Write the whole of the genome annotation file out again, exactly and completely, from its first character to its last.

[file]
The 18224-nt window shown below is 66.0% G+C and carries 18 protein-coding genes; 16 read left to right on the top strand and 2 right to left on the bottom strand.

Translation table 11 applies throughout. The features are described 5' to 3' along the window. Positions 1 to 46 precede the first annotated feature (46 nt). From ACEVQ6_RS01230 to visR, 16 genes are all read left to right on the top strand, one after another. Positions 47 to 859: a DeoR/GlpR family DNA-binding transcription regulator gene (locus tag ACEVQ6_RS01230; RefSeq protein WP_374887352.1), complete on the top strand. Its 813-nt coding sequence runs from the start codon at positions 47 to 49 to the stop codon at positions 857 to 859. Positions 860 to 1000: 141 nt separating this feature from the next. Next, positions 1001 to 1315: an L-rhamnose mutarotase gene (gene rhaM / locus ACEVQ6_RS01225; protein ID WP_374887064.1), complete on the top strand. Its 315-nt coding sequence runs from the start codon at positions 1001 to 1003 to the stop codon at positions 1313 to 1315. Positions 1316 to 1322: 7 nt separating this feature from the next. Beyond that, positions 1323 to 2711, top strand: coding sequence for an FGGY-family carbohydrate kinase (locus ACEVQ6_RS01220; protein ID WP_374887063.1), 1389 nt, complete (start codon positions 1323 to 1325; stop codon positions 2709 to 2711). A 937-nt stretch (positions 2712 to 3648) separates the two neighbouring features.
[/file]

The 18224-nt window shown below is 66.0% G+C and carries 18 protein-coding genes; 16 read left to right on the top strand and 2 right to left on the bottom strand.

Translation table 11 applies throughout. The features are described 5' to 3' along the window. Positions 1 to 46 precede the first annotated feature (46 nt). From ACEVQ6_RS01230 to visR, 16 genes are all read left to right on the top strand, one after another. Positions 47 to 859: a DeoR/GlpR family DNA-binding transcription regulator gene (locus tag ACEVQ6_RS01230; RefSeq protein WP_374887352.1), complete on the top strand. Its 813-nt coding sequence runs from the start codon at positions 47 to 49 to the stop codon at positions 857 to 859. Positions 860 to 1000: 141 nt separating this feature from the next. Next, positions 1001 to 1315: an L-rhamnose mutarotase gene (gene rhaM / locus ACEVQ6_RS01225; protein ID WP_374887064.1), complete on the top strand. Its 315-nt coding sequence runs from the start codon at positions 1001 to 1003 to the stop codon at positions 1313 to 1315. Positions 1316 to 1322: 7 nt separating this feature from the next. Beyond that, positions 1323 to 2711, top strand: coding sequence for an FGGY-family carbohydrate kinase (locus ACEVQ6_RS01220; protein ID WP_374887063.1), 1389 nt, complete (start codon positions 1323 to 1325; stop codon positions 2709 to 2711). A 937-nt stretch (positions 2712 to 3648) separates the two neighbouring features.